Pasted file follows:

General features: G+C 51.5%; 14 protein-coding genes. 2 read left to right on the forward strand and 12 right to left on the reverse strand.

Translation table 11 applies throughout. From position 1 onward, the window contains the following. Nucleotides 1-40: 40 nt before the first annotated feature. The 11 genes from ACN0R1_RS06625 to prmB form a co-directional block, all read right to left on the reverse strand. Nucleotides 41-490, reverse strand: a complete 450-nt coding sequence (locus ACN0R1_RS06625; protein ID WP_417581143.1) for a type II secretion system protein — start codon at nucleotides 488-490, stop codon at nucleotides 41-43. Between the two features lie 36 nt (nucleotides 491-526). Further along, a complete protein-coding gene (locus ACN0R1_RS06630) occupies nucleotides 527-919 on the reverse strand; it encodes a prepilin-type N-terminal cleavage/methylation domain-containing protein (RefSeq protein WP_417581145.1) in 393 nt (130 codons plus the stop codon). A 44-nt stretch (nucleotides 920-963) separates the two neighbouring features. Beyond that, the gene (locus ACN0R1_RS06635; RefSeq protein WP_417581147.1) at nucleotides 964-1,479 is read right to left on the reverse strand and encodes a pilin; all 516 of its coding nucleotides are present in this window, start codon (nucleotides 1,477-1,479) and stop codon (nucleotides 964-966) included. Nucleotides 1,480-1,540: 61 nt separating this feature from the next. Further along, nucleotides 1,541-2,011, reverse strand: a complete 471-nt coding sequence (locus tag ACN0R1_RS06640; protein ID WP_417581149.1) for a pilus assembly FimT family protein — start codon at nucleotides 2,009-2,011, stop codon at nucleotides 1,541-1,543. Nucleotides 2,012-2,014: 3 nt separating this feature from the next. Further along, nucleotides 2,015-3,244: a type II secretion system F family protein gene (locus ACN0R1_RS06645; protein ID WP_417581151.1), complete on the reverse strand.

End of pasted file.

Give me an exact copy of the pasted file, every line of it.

General features: G+C 51.5%; 14 protein-coding genes. 2 read left to right on the forward strand and 12 right to left on the reverse strand.

Translation table 11 applies throughout. From position 1 onward, the window contains the following. Nucleotides 1-40: 40 nt before the first annotated feature. The 11 genes from ACN0R1_RS06625 to prmB form a co-directional block, all read right to left on the reverse strand. Nucleotides 41-490, reverse strand: a complete 450-nt coding sequence (locus ACN0R1_RS06625; protein ID WP_417581143.1) for a type II secretion system protein — start codon at nucleotides 488-490, stop codon at nucleotides 41-43. Between the two features lie 36 nt (nucleotides 491-526). Further along, a complete protein-coding gene (locus ACN0R1_RS06630) occupies nucleotides 527-919 on the reverse strand; it encodes a prepilin-type N-terminal cleavage/methylation domain-containing protein (RefSeq protein WP_417581145.1) in 393 nt (130 codons plus the stop codon). A 44-nt stretch (nucleotides 920-963) separates the two neighbouring features. Beyond that, the gene (locus ACN0R1_RS06635; RefSeq protein WP_417581147.1) at nucleotides 964-1,479 is read right to left on the reverse strand and encodes a pilin; all 516 of its coding nucleotides are present in this window, start codon (nucleotides 1,477-1,479) and stop codon (nucleotides 964-966) included. Nucleotides 1,480-1,540: 61 nt separating this feature from the next. Further along, nucleotides 1,541-2,011, reverse strand: a complete 471-nt coding sequence (locus tag ACN0R1_RS06640; protein ID WP_417581149.1) for a pilus assembly FimT family protein — start codon at nucleotides 2,009-2,011, stop codon at nucleotides 1,541-1,543. Nucleotides 2,012-2,014: 3 nt separating this feature from the next. Further along, nucleotides 2,015-3,244: a type II secretion system F family protein gene (locus ACN0R1_RS06645; protein ID WP_417581151.1), complete on the reverse strand.